(c) waxes such as carnauba, spermaceti, beeswax, lanolin, and derivatives thereof;
(d) hydrophobic and hydrophillic plant extracts;
(e) hydrocarbons such as liquid paraffins, vaseline, microcrystalline wax, ceresin, squalene, pristan and mineral oil;
(f) higher fatty acids such as lauric, myristic, palmitic, stearic, behenic, oleic, linoleic, linolenic, lanolic, isostearic, arachidonic and poly unsaturated fatty acids (PUFA);
(g) higher alcohols such as lauryl, cetyl, stearyl, oleyl, behenyl, cholesterol and 2-hexydecanol alcohol;
(h) esters such as cetyl octanoate, myristyl lactate, cetyl lactate, isopropyl myristate, myristyl myristate, isopropyl palmitate, isopropyl adipate, butyl stearate, decyl oleate, cholesterol isostearate, glycerol monostearate, glycerol distearate, glycerol tristearate, alkyl lactate, alkyl citrate and alkyl tartrate;
(i) essential oils and extracts thereof such as mentha, jasmine, camphor, white cedar, bitter orange peel, ryu, turpentine, cinnamon, bergamot, citrus unshiu, calamus, pine, lavender, bay, clove, hiba, eucalyptus, lemon, starflower, thyme, peppermint, rose, sage, sesame, ginger, basil, juniper, lemon grass, rosemary, rosewood, avocado, grape, grapeseed, myrrh, cucumber, watercress, calendula, elder flower, geranium, linden blossom, amaranth, seaweed, ginko, ginseng, carrot, guarana, tea tree, jojoba, comfrey, oatmeal, cocoa, neroli, vanilla, green tea, penny royal, aloe vera, menthol, cineole, eugenol, citral, citronelle, borneol, linalool, geraniol, evening primrose, camphor, thymol, spirantol, penene, limonene and terpenoid oils;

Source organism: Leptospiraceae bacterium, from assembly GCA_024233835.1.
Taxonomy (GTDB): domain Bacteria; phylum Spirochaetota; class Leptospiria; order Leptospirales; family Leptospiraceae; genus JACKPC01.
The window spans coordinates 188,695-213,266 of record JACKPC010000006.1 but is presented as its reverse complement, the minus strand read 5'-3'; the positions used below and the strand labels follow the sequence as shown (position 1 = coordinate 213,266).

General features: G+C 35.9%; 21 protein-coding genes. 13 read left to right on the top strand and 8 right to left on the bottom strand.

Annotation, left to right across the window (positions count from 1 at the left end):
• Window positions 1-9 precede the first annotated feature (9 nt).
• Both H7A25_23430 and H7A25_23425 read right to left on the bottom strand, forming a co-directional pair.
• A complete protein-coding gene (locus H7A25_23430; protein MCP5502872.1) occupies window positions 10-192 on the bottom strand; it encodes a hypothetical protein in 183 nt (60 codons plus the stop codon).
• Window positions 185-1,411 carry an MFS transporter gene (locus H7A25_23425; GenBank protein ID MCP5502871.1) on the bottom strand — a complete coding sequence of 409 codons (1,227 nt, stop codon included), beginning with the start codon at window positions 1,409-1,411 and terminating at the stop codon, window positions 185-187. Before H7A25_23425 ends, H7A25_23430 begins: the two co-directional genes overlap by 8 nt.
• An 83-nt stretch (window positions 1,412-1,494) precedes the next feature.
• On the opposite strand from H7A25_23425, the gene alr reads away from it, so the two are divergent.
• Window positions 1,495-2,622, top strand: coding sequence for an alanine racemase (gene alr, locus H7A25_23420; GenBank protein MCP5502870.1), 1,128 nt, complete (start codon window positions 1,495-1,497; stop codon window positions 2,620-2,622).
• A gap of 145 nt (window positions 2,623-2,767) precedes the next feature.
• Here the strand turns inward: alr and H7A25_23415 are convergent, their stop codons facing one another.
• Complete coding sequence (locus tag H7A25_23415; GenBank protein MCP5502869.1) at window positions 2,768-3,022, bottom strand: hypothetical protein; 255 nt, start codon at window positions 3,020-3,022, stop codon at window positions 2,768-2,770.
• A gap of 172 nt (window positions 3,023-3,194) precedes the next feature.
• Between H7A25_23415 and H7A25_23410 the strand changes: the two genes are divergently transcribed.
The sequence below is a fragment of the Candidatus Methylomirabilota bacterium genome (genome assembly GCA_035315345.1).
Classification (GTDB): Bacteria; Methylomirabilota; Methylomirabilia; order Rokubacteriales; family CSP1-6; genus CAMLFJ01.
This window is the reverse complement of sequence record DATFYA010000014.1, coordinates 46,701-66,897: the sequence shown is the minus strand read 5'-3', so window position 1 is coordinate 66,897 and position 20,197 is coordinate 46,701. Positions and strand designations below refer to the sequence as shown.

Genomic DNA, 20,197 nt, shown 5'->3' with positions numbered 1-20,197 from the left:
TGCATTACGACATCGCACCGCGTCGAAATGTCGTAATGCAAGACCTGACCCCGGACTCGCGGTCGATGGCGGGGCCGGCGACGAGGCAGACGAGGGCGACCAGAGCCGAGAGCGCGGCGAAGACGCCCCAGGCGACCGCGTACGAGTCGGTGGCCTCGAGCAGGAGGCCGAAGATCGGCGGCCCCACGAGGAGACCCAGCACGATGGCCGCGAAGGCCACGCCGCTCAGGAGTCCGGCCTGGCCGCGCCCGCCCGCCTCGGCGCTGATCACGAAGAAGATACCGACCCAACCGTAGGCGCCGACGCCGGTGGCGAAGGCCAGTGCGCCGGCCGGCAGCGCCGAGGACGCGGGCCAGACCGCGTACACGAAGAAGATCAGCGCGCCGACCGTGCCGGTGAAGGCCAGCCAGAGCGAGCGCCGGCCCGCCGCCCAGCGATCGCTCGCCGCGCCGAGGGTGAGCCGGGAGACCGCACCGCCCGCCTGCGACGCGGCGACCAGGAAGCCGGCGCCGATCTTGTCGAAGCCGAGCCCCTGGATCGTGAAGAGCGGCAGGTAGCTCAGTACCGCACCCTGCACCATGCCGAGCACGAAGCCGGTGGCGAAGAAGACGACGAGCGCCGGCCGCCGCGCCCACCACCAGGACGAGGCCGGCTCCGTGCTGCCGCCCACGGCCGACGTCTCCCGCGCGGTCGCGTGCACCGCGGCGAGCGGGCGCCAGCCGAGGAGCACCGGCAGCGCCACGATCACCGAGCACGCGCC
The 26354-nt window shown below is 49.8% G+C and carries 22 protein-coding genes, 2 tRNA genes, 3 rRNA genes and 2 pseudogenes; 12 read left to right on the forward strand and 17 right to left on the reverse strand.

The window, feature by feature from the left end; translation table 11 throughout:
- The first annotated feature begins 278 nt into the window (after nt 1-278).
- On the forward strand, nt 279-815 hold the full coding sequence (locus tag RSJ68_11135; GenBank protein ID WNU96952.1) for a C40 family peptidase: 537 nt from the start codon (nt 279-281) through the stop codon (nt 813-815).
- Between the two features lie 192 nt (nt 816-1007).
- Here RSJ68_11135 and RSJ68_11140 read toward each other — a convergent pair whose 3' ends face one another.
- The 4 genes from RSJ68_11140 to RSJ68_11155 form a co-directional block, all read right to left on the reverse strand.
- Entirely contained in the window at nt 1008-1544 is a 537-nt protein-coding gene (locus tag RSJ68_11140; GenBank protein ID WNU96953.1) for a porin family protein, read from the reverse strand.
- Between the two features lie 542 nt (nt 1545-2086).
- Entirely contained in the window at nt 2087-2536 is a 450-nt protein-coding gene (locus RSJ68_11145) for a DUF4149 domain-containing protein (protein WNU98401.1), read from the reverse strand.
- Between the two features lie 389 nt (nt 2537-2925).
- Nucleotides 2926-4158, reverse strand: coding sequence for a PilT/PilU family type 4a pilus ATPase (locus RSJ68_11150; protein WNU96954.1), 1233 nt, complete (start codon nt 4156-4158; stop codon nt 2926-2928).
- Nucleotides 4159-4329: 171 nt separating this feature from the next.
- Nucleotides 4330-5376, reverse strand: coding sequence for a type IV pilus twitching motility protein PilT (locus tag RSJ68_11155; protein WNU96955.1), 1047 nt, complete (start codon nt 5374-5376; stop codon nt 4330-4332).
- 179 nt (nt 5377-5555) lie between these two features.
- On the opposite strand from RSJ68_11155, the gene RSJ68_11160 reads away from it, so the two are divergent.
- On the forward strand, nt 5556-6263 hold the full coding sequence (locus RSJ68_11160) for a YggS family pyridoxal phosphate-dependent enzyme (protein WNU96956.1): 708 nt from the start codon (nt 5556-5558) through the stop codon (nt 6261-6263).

(j) lipids such as cholesterol, ceramides, sucrose esters and pseudo-ceramides as described in European Patent Specification No. 556,957;
(k) vitamins, minerals, and skin nutrients such as milk, vitamins A, E, and K; vitamin alkyl esters, including vitamin C alkyl esters; magnesium, calcium, copper, zinc and other metallic components;
(l) sunscreens such as octyl methoxyl cinnamate (Parsol MCX) and butyl methoxy benzoylmethane (Parsol 1789);
(n) antiaging compounds such as alpha hydroxy acids, beta hydroxy acids; and
(o) mixtures of any of the foregoing components, and the like.